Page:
Ireland has adopted the Financial Reporting Council (FRC) auditing framework for the UK, following feedback on the Irish Auditing and Accounting Supervisory Authority’s (IAASA) consultation over which existing audit framework should be adopted by Ireland
The consultation last year followed from Ireland’s signing of the European directive on statutory audits, which meant t IAASA became responsible for the adoption of the auditing framework in Ireland.
It put forward three options: adapting the UK FRC audit framework for the Irish market; adopting the International Auditing and Assurance Standards Board (IAASB) international audit framework; or developing domestic standards.
Earlier this year IAASA announced it was going to base the auditing framework for Ireland on the FRC framework for the UK, saying the FRC standards provided more detail than the international equivalents in some areas, and particularly in relation to ethical matters; while this approach would also result in minimal disruption to businesses and auditors, particularly those who operate in both jurisdictions.
The feedback document notes that nine parties responded with comments, and none of them supported the idea of developing Irish domestic standards.
Four respondents (KPMG, Irish Stock Exchange, PwC, and the Association of International Accountants (AIA)) preferred option one, which was the eventual choice.
Three respondents (Deloitte, CPA and ACCA) preferred option two (IAASB), while two respondents (CAI and EY) did not specify a preferred option.
In its response ACCA, along with several other respondents, noted that following the UK standards may start to diverge from the European standards and Ireland may be forced to move away from the FRC standard.
The AIA indicated that in the longer term there is a clear trend towards convergence of International standards and it is to be assumed at some point that Ireland will be forced to implement its own ‘homegrown’ audit framework.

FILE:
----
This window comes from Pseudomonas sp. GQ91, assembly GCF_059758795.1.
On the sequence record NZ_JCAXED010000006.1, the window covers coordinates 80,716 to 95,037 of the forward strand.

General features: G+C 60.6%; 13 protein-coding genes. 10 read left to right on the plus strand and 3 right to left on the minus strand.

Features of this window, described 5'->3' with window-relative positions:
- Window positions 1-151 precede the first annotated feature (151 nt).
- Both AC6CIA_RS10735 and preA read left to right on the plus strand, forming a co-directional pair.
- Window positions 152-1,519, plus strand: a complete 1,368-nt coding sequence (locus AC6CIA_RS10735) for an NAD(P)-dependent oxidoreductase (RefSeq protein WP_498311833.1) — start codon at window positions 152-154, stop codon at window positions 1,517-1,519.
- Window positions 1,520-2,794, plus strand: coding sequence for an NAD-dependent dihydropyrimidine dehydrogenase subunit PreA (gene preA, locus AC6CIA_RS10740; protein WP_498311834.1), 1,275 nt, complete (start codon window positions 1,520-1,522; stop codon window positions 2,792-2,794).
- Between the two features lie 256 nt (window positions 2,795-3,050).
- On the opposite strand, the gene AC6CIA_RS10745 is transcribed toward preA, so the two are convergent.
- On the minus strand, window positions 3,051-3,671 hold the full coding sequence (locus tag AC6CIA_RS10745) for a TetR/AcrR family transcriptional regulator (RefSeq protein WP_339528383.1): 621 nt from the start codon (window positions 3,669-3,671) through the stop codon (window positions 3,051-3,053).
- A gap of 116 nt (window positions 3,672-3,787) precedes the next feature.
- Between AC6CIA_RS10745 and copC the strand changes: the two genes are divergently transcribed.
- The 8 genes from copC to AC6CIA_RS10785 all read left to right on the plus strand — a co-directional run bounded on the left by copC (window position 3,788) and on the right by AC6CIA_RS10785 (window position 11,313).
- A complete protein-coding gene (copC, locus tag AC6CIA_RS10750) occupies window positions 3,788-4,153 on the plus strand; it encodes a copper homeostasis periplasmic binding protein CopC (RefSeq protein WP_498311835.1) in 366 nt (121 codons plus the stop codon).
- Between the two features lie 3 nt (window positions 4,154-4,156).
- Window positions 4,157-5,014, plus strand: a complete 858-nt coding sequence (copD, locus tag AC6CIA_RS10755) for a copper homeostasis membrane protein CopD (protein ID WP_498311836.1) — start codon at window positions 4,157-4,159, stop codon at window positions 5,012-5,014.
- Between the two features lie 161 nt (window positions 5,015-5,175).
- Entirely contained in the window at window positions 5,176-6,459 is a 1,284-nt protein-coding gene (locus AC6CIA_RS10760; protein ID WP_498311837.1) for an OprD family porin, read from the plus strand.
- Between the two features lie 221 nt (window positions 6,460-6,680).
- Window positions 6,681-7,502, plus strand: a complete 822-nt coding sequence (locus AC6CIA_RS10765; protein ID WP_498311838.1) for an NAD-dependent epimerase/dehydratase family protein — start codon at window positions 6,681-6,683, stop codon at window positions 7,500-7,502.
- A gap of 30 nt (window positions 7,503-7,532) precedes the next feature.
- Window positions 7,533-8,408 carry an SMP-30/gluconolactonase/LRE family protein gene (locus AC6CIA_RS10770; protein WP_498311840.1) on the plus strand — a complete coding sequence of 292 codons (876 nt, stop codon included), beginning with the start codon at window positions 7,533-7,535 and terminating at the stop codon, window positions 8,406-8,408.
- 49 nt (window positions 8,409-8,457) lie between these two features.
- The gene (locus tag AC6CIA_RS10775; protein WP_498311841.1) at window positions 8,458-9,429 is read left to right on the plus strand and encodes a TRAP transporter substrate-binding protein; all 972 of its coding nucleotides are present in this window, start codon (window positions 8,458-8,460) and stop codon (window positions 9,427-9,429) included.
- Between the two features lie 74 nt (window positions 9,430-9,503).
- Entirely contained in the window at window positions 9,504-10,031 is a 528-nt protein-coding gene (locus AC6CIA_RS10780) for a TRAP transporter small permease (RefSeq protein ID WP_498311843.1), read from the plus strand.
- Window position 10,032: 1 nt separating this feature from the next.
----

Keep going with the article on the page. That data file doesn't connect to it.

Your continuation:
Deloitte indicated that ISAs issued by the IAASB are legislative neutral and therefore can be adopted without the creation of a standard setting process in Ireland. The Irish Stock Exchange considered adopting the FRC framework to be the most straightforward approach, and said any Brexit related amendments can be decided at a later date when there is clarity on whether or not the FRC auditing standards remain in full compliance with EU law.
IAASA stated that its policy in relation to amendment of the framework for use in Ireland is to have minimal amendments to the UK regime. Amendments will be considered where there is a conflict with Irish or EU law or where there are clear, distinct differences between the Irish and UK market, which impact upon the applicability of standards.
A number of consultation responses indicated that any requirements that are not contained in law should be removed. IAASA notes that the legislation sets out the minimum standards that must be applied and that the standards adopted can impose additional restrictions and requirements.
IAASA’s feedback paper: the future auditing framework for Ireland is here.